LAKE PLACID — Randy Reinhardt, a greater Lake Placid area resident, stood at the podium in town chambers and accused the town staff and council of corruption.
Reinhardt told the Town Council he had notified the Department of Justice about the town’s continued non-compliance with the Americans with Disabilities Act [of 1990]. He informed the council he had not yet filed a federal lawsuit on the town. That was Monday night during the regular monthly meeting.
As of Wednesday morning, Reinhardt said he will be filing a federal lawsuit within two weeks. He said he received no satisfaction at the Monday council meeting.
“I accused them of corruption and they didn’t say a word,” Reinhardt said. “They didn’t say a word; they didn’t deny it. They didn’t object to that statement. There was just dead silence. It was almost as if they didn’t care; which is probably the case.”
The former ADA lawyer is a handicap resident of Lake Placid who has been asking the Town Council for equal access for all since January.
Previously, Reinhardt threatened a lawsuit but gave time for compliance. Reinhardt offered to be an ADA consultant for free to any business that wanted his help in becoming ADA compliant. He did go to Lake Placid Code Enforcement and filed complaints with several of the downtown area businesses. Most of them have voluntarily complied. One business has not and Reinhardt filed a complaint against that company with the DOJ last week.
Reinhardt said he would decide on Wednesday who to name in the suit. He said it would be easier to name the strip mall on North Main Avenue, which contains Cow Pies II and Nu-Hope’s Diamond Cafe. He would name the strip mall’s tenants in the suit also.
With the entire plaza being owned by the same person, it would be easier and quicker to file the suit if he doesn’t have to name each building owner and tenant separately, as there are several businesses in town that are not ADA compliant, according to Reinhardt.
Nu-Hope’s Diamond Cafe and Cow Pies II are the only ADA compliant businesses in that strip mall, according to Reinhardt. Cowpies II and Nu-Hope Diamond cafe will not be named in the lawsuit.
The town will be sued for a violation of 42 United States Code section 1983.
“That says that anyone who feels their rights have been denied by a government official or government can sue them,” Reinhardt said. “There is also a pendant jurisdiction to go after the town for violating Florida Statute Chapter 553 part 2.” The business owners and tenants will be named in the suit for violating Florida Statute Chapter 553 part 2.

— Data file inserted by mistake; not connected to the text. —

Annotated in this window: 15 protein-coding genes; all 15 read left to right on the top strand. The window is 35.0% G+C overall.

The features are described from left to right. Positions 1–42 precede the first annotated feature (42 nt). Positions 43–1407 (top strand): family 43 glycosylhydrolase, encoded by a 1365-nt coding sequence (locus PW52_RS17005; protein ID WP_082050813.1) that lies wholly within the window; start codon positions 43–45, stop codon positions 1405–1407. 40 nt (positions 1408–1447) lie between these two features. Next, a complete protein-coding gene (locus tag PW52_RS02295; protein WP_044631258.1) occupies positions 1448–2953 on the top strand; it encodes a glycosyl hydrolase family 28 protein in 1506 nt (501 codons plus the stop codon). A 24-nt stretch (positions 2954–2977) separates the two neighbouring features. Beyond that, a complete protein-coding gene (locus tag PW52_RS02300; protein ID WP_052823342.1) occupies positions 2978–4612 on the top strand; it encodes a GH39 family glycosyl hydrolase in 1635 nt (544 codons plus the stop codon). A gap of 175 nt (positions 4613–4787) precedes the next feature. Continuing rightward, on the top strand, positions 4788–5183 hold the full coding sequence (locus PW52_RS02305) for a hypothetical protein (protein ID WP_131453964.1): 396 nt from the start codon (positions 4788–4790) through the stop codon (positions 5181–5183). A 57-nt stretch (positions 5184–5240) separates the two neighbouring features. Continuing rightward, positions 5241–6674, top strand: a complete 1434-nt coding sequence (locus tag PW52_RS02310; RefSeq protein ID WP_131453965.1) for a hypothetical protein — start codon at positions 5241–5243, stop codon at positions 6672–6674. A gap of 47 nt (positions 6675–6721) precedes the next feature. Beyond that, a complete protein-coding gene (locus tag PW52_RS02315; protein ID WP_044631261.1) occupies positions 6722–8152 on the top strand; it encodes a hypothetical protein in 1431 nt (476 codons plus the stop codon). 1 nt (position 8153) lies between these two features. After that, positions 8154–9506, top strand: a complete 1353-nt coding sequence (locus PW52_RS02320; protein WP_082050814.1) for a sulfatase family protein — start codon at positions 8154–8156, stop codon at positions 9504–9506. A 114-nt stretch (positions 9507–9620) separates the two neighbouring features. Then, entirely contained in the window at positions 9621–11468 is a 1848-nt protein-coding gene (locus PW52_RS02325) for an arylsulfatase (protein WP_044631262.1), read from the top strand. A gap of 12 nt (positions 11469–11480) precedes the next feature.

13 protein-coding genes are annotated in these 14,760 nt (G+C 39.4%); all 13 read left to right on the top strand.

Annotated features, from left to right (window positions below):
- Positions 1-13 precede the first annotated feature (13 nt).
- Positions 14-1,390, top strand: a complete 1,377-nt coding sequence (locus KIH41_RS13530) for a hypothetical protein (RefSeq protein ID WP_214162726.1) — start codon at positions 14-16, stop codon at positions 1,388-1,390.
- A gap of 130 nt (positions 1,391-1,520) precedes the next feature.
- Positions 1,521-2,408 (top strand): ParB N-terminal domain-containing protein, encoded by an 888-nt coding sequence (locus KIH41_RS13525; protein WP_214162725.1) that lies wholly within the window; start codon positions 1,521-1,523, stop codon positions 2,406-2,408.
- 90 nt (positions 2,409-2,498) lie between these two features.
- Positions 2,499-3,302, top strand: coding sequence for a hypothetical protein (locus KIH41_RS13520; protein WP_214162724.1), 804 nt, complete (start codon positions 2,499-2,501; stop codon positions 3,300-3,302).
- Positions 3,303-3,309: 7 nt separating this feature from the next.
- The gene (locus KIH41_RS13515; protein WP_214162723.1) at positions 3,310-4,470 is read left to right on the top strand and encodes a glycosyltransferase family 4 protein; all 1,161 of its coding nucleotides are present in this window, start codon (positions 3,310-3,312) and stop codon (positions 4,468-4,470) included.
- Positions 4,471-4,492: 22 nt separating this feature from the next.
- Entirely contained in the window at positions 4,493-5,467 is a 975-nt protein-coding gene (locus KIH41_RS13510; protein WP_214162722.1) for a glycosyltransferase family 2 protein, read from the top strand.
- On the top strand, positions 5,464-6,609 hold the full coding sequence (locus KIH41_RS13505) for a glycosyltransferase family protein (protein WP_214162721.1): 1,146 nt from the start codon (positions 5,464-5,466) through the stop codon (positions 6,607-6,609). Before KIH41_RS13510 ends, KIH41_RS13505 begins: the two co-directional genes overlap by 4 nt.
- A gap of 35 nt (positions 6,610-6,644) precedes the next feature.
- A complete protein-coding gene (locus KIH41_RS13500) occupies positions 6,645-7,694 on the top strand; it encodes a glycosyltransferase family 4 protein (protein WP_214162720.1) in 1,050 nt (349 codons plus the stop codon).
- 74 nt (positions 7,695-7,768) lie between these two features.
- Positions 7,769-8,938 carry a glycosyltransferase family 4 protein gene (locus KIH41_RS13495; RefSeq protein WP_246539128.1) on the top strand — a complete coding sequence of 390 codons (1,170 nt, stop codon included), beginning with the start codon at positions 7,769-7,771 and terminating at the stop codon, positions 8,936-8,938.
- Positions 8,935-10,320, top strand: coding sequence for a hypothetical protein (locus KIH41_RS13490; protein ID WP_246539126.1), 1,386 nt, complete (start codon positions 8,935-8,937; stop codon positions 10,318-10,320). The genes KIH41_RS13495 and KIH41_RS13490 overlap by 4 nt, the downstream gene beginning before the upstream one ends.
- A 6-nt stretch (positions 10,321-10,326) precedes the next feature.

Reinhardt said at the Monday meeting he has received threats but is only trying to shop in his hometown.
“The point I want to make is that I tried to keep it local. I tried to keep it where the maximum fine would be $20-$50,” he said. “Now, because I got stonewalled on the local [level], I have no choice but to go through the state or federal.
“The federal fines were actually lower than the state,” he said. “The federal fine per violation is $50,000 and state is $75,000. I tried to take this slowly, hoping that someone would see the light.”
Some businesses did heed the warnings and either fixed things they were not aware of or asked Reinhardt’s advice and fixed their accessibility issues. Recently, the Town of Lake Placid has made several repairs or replacements to make the town accessible. Sidewalks and the renovation of Stuart Park were scrutinized for its ADA compliance.
“It is the town’s responsibility to pro-actively recognize and improve areas that are prohibitive to handicap access,” Town Administrator Phil Williams said. “I feel the town has considerably improved handicap access to areas in the past two years. Those improvements were initiated on our own and continue to be evaluated and implemented on our own.
“When Mr. Reinhardt has made suggestions, the town has listened, researched, and implemented action where we felt we had a legal obligation or even a moral obligation to do so to make life better,” Williams said.
Williams cited recent improvements to the plaza where Nu-Hope is, as the step from the parking lot to the sidewalk was decreased to assist the elderly. Additional parking was added also. While Williams acknowledged those new parking spaces were not specifically handicap, they did assist the elderly with an easier transition from the parking space to the sidewalk.
“Such was not required by ADA but in the interest of making access better for the many elderly residents there we made improvements,” Williams said.
An email was sent to Town Attorney Bert J. Harris III for comment but there was no response by press time.
“Things are getting serious now,” Reinhardt said.